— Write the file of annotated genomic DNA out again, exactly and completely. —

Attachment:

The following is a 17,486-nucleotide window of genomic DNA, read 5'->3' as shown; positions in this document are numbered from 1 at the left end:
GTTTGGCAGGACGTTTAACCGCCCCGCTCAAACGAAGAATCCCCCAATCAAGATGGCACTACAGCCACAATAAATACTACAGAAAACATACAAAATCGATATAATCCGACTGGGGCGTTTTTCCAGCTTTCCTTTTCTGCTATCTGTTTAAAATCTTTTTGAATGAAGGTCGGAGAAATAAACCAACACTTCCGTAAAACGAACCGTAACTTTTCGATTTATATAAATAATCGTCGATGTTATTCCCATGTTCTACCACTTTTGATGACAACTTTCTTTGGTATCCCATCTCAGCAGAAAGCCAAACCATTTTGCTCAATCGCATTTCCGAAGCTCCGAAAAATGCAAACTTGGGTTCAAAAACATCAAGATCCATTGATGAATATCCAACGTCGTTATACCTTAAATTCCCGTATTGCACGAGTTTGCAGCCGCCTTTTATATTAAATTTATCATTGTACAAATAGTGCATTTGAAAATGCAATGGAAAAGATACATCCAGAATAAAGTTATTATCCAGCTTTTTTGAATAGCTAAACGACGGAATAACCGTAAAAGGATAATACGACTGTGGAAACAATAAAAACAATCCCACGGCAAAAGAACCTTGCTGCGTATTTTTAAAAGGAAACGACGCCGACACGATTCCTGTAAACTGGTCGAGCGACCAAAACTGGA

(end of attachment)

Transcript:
The following is a 17,486-nucleotide window of genomic DNA, read 5'->3' as shown; positions in this document are numbered from 1 at the left end:
GTTTGGCAGGACGTTTAACCGCCCCGCTCAAACGAAGAATCCCCCAATCAAGATGGCACTACAGCCACAATAAATACTACAGAAAACATACAAAATCGATATAATCCGACTGGGGCGTTTTTCCAGCTTTCCTTTTCTGCTATCTGTTTAAAATCTTTTTGAATGAAGGTCGGAGAAATAAACCAACACTTCCGTAAAACGAACCGTAACTTTTCGATTTATATAAATAATCGTCGATGTTATTCCCATGTTCTACCACTTTTGATGACAACTTTCTTTGGTATCCCATCTCAGCAGAAAGCCAAACCATTTTGCTCAATCGCATTTCCGAAGCTCCGAAAAATGCAAACTTGGGTTCAAAAACATCAAGATCCATTGATGAATATCCAACGTCGTTATACCTTAAATTCCCGTATTGCACGAGTTTGCAGCCGCCTTTTATATTAAATTTATCATTGTACAAATAGTGCATTTGAAAATGCAATGGAAAAGATACATCCAGAATAAAGTTATTATCCAGCTTTTTTGAATAGCTAAACGACGGAATAACCGTAAAAGGATAATACGACTGTGGAAACAATAAAAACAATCCCACGGCAAAAGAACCTTGCTGCGTATTTTTAAAAGGAAACGACGCCGACACGATTCCTGTAAACTGGTCGAGCGACCAAAACTGGA